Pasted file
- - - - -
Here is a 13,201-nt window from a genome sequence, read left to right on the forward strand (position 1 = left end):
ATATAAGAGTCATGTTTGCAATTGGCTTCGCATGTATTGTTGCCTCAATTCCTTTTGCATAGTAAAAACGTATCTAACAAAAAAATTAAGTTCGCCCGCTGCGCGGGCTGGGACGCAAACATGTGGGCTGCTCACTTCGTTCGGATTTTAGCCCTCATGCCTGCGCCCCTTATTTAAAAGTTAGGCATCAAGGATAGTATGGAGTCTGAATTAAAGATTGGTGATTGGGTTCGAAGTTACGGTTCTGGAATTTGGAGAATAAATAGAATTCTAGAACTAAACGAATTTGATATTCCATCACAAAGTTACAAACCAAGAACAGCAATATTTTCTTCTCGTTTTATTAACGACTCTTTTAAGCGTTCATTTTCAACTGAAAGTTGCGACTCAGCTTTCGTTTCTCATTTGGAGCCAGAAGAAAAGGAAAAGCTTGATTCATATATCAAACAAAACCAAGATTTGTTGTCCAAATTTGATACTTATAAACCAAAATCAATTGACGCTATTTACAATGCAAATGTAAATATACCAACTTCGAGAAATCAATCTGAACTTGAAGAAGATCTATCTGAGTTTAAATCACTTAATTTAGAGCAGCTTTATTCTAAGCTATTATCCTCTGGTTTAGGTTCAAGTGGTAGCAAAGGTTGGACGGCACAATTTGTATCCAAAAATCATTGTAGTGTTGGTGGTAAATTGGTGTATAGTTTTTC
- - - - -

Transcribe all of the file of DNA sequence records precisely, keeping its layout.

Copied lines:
Here is a 13,201-nt window from a genome sequence, read left to right on the forward strand (position 1 = left end):
ATATAAGAGTCATGTTTGCAATTGGCTTCGCATGTATTGTTGCCTCAATTCCTTTTGCATAGTAAAAACGTATCTAACAAAAAAATTAAGTTCGCCCGCTGCGCGGGCTGGGACGCAAACATGTGGGCTGCTCACTTCGTTCGGATTTTAGCCCTCATGCCTGCGCCCCTTATTTAAAAGTTAGGCATCAAGGATAGTATGGAGTCTGAATTAAAGATTGGTGATTGGGTTCGAAGTTACGGTTCTGGAATTTGGAGAATAAATAGAATTCTAGAACTAAACGAATTTGATATTCCATCACAAAGTTACAAACCAAGAACAGCAATATTTTCTTCTCGTTTTATTAACGACTCTTTTAAGCGTTCATTTTCAACTGAAAGTTGCGACTCAGCTTTCGTTTCTCATTTGGAGCCAGAAGAAAAGGAAAAGCTTGATTCATATATCAAACAAAACCAAGATTTGTTGTCCAAATTTGATACTTATAAACCAAAATCAATTGACGCTATTTACAATGCAAATGTAAATATACCAACTTCGAGAAATCAATCTGAACTTGAAGAAGATCTATCTGAGTTTAAATCACTTAATTTAGAGCAGCTTTATTCTAAGCTATTATCCTCTGGTTTAGGTTCAAGTGGTAGCAAAGGTTGGACGGCACAATTTGTATCCAAAAATCATTGTAGTGTTGGTGGTAAATTGGTGTATAGTTTTTC